‘The Newsroom’ season 3: Princeton story leads to debate between writer, Aaron Sorkin

One of the stories that we did not discuss too much at length in our initial review of last night’s episode of “The Newsroom” was the once revolving around a Princeton college student who, after being raped, wanted to create a website where other victims could share their stories.

In the episode, “News Night” producer Don Keefer argued against her making an appearance on the show, arguing that this website would turn these victims into unfortunate targets and cause them to live in fear. This in turn led to viewers being angry that the show seemed to side with Don’s belief, which they felt was supporting the rapists more than the victims.

Clearly, at least one person within the show agreed with some of the criticism, and that was writer Alena Smith. In a series of posts on Twitter overnight, Smith explained that she and show creator Aaron Sorkin had an extremely heated argument over the subject:

“As points out in her review of tonight’s ep, you can’t criticize Sorkin without turning into one of his characters … So when I tried to argue, in the writers’ room, that we maybe skip the storyline where a rape victim gets interrogated by a random man…I ended up getting kicked out of the room and screamed at just like Hallie would have for a “bad tweet.” I found the experience quite boring. I wanted to fight with Aaron about the NSA, not gender. I didn’t like getting cast in his outdated role.”

Sorkin, always one to state his own opinion or response, chose to follow up Smith’s comments with some of his own sharing his perspective. He did so in a new piece with Entertainment Weekly:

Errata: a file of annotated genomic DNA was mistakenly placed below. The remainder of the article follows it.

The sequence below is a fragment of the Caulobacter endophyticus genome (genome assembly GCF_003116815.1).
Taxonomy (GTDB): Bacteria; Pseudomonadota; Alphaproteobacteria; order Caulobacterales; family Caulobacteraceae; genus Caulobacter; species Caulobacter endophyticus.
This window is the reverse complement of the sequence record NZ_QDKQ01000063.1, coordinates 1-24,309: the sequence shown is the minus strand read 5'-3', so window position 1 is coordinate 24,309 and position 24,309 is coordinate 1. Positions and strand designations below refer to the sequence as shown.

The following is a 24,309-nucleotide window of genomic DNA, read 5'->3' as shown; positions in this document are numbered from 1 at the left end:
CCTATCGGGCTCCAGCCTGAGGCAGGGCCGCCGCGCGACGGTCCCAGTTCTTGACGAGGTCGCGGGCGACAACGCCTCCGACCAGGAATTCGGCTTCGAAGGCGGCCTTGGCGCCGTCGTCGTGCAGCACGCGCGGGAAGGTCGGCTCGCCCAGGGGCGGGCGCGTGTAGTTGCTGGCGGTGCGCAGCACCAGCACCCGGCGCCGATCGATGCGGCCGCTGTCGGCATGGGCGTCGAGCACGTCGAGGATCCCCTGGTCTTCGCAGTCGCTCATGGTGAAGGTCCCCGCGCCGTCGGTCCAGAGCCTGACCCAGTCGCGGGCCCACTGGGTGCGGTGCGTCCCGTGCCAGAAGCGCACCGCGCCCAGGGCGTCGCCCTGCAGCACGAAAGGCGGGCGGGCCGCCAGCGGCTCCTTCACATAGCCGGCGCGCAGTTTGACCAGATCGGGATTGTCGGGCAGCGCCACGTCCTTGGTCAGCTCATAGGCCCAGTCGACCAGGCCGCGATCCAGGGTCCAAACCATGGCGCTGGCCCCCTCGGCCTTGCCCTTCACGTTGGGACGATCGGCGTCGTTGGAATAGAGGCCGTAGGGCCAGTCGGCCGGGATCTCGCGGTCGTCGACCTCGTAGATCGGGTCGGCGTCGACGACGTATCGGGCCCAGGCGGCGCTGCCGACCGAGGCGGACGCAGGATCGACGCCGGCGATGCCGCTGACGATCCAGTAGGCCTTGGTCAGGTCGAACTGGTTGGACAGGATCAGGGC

“Alena Smith, a staff writer who joined the show for the third season, had strong objections to the Princeton story and made those objections known to me and to the room. I heard Alena’s objections and there was some healthy back and forth. After a while I needed to move on (there’s a clock ticking) but Alena wasn’t ready to do that yet. I gave her more time but then I really needed to move on. Alena still wouldn’t let me do that so I excused her from the room.

“The next day I wrote a new draft of the Princeton scenes–the draft you saw performed last night. Alena gave the new pages her enthusiastic support. So I was surprised to be told this morning that Alena had tweeted out her unhappiness with the story. But I was even more surprised that she had so casually violated the most important rule of working in a writers room which is confidentiality. It was a room in which people felt safe enough to discuss private and intimate details of their lives in the hope of bringing dimension to stories that were being pitched. That’s what happens in writers rooms and while ours was the first one Alena ever worked in, the importance of privacy was made clear to everyone on our first day of work and was reinforced constantly. I’m saddened that she’s broken that trust.”

It’s difficult to pick a real side here. We understand Sorkin’s position that a writers room should be sacred for the sake of confidentiality, we don’t feel like Smith really revealed anything here that would hurt or shame any of her other writers. The only person she chose to slam was Sorkin himself, and obviously she had an extremely strong opinion on the subject.

As for his argument that they were running out of time, probably not the best rebuttal. Our ultimate feeling here is that the show really should not have touched the story; the reason that we did not discuss it much at length last night is that it holds no bearing to many of the other plotlines right now.

In the end, it’s important that both parties in the dispute have their perspectives on it heard, but we also don’t think this will be the end of this story.

What do you think about the controversy? Share in the attached comments.

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